Sleep Apnea


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Are you drowsy during the day with no explanation? Do you snore loudly or wake up choking or gasping in the middle of the night? If you're experiencing any of these symptoms, you may be one of more than 12 million Americans who are affected by sleep apnea.

What is sleep apnea?

Sleep apnea is a condition in which your breathing stops periodically during sleep, as many as 20-30 times per hour. Each time you stop breathing in your sleep, the resulting lack of oxygen alerts your brain, which temporarily wakes you up to restart proper breathing. Since the time spent awake is so brief, most people with sleep apnea don't remember it.  Many feel like they are getting a good night's sleep, when in fact, they are not. The constant wake-sleep, wake-sleep cycle prevents those with sleep apnea from achieving deep REM sleep, resulting in a constant drowsy feeling during the day.

What are the signs of sleep apnea?

The following symptoms can indicate the presence of sleep apnea. If you notice one or more of these, contact our practice.

  • Insomnia or Difficulty Sleeping
  • Loud Snoring at Night
  • Waking Up At Night Short of Breath
  • Snorting or Choking Sounds During the Night (indicating a restart of breathing)
  • Headaches Upon Waking In The Morning
  • Falling Asleep Unintentionally During the Day
  • Extreme Drowsiness Throughout the Day

Are there different types of sleep apnea?

There are three categories of sleep apnea. The most common is called obstructive sleep apnea (OSA), and occurs due to a physical blockage, usually the collapsing of the soft tissue in the back of the throat. Less common is central sleep apnea (CSA), in which breathing stops because the muscles involved don't receive the proper signal from the brain. And some people suffer from "mixed" or "complex" sleep apnea, which is a combination of obstructive and central.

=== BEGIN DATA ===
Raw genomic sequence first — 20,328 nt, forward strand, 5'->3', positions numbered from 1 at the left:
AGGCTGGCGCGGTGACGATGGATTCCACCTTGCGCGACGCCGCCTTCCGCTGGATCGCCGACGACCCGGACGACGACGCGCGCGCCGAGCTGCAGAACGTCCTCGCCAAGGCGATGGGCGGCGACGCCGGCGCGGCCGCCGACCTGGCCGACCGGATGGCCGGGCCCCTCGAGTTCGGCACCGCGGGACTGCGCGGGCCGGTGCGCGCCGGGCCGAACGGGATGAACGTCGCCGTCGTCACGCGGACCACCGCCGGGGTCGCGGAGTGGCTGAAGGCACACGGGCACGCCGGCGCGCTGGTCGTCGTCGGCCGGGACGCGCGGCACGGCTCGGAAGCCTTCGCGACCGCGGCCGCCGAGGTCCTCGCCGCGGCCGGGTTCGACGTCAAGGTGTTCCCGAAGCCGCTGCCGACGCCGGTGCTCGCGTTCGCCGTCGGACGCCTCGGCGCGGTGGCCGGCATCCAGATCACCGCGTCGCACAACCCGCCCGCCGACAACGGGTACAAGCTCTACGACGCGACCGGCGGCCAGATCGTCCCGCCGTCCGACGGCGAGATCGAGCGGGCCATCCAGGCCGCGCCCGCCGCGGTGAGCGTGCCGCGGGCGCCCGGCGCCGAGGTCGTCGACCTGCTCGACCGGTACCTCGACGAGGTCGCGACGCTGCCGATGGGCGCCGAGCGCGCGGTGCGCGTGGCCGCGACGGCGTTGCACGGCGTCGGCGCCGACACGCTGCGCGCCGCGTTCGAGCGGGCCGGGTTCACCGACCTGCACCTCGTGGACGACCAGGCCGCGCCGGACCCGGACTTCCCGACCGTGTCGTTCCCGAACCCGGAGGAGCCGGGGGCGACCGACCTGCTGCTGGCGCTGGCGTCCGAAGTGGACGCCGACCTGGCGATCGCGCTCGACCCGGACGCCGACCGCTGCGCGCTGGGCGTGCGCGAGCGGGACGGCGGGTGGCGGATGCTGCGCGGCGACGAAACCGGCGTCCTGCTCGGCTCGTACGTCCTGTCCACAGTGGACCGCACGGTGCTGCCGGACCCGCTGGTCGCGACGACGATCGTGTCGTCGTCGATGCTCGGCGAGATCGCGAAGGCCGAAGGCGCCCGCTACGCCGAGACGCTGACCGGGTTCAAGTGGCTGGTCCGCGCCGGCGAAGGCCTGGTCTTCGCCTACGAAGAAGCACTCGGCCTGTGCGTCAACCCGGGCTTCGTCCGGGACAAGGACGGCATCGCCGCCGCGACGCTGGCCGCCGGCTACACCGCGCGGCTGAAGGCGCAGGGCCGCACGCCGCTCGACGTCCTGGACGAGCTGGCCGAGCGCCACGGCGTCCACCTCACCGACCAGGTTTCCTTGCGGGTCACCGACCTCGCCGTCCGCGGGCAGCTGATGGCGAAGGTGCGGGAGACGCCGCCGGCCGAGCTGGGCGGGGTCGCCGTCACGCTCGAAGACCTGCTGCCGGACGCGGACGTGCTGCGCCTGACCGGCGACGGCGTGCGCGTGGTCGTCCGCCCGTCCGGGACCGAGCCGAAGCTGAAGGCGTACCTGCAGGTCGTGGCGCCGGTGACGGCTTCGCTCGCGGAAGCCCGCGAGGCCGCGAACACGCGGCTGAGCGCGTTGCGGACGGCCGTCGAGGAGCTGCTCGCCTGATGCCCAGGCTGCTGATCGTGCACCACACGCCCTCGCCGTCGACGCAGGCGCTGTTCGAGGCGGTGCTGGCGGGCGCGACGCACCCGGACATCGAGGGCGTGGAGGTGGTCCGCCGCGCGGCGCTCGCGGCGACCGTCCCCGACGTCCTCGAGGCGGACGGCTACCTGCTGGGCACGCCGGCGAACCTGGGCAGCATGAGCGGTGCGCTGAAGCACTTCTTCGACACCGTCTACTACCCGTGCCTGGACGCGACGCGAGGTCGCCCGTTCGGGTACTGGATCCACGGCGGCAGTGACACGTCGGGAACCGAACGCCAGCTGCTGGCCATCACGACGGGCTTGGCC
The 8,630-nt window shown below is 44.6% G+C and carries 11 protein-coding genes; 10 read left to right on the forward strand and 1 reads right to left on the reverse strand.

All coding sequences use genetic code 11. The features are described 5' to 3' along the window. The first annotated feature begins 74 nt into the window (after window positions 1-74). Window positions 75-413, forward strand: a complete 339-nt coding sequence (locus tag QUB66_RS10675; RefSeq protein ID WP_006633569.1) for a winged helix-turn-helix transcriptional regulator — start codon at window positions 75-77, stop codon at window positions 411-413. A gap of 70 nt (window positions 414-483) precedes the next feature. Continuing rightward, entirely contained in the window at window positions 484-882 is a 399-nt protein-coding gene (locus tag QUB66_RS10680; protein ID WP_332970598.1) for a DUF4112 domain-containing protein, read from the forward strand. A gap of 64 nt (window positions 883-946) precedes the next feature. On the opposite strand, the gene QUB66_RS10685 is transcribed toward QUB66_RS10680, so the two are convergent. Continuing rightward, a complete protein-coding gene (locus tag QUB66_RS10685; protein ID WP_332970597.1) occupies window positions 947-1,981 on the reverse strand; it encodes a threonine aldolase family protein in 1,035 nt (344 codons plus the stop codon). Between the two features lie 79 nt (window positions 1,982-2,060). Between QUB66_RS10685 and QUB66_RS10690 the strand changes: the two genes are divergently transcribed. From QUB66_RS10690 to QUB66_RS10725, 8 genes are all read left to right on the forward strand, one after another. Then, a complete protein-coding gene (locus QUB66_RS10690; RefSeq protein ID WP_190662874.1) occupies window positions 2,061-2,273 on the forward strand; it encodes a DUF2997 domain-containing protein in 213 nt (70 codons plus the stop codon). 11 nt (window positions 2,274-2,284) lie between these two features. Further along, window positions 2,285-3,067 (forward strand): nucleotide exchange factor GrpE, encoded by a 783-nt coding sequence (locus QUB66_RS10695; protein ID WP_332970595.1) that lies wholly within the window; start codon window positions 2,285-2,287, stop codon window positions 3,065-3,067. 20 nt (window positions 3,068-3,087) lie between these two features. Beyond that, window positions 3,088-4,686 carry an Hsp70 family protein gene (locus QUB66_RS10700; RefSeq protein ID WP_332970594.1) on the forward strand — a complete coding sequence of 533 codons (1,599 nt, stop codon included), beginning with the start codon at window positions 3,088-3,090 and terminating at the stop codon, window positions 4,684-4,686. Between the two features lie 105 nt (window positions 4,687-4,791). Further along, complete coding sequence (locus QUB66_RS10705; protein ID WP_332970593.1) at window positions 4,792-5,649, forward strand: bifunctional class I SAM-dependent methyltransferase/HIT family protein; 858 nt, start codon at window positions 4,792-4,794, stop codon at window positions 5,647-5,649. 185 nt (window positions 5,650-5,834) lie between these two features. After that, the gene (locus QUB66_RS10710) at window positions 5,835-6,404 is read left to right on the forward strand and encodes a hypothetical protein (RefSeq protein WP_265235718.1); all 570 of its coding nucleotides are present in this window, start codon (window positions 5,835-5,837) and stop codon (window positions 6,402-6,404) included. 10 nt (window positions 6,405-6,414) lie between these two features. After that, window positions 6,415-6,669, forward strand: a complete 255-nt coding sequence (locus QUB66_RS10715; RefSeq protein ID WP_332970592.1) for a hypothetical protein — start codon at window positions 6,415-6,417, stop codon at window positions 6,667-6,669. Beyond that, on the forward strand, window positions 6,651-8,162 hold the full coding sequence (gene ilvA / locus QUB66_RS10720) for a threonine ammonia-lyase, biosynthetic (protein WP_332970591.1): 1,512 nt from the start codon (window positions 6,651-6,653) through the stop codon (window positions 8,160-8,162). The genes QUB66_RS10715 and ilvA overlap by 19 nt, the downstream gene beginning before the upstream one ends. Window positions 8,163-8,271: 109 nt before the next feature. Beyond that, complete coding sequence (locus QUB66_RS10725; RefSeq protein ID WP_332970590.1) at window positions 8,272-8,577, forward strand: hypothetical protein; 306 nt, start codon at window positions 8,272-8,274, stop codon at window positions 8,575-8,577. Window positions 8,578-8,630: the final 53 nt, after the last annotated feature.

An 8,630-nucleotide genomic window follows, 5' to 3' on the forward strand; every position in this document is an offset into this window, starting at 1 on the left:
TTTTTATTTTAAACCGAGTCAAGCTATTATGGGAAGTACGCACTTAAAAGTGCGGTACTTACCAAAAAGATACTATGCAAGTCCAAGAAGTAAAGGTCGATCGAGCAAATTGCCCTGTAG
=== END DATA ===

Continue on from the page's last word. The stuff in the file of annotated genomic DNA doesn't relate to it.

What are risk factors for sleep apnea?

Obstructive sleep apnea is most  common in (40+) adult males than younger adults or children. However, anyone — regardless of gender or age — can suffer from sleep apnea. Other risk factors include obesity, smoking, excessive alcohol consumption, use of sedatives or tranquilizers, and family history. Central sleep apnea strikes most often in people with heart disorders, neuromuscular disorders, strokes, or brain tumors. It is also more common in males.

Is sleep apnea dangerous?

Sleep apnea is considered a serious medical problem and if left untreated can lead to high blood pressure, increasing the risk of heart failure and stroke. The ongoing state of fatigue caused by sleep apnea can lead to problems at work or school, as well as making driving a motor vehicle very dangerous.  Sleep apnea can also cause complications with medications or surgery; sedation by anesthesia can be risky, as can lying flat in bed after an operation.  If you know or suspect you suffer from sleep apnea, let your family doctor know before taking prescribed medication or having surgery.

How is sleep apnea treated?

Treatments for sleep apnea depend on the severity of each individual case, and the type of apnea. Basic treatment can be behavioral — for instance, patients are instructed to lose weight, stop smoking, or sleep on their sides instead of on their backs or bellies. Beyond that, oral devices can be used to position the mouth in such a way that prevents throat blockage. In more severe cases, surgery may be the only  solution.  We treat the Obstructive Sleep Apnea here at Advanced Aesthetics Dentistry.  We have another web site dealing with this topic.  ( CapitalDistrictSleeps.com ).  Call now to schedule your consultation, (518) 399-9462.

What should I do if I suspect that someone in my family suffers from sleep apnea?

Contact our practice and we will give you a Free Complimentary Consultation.  The doctor may recommend a "sleep study" to measure the magnitude of the problem and prescribe appropriate treatment. Depending on the patient's situation, treatment may involve an oral device that will be customized to fit YOU.


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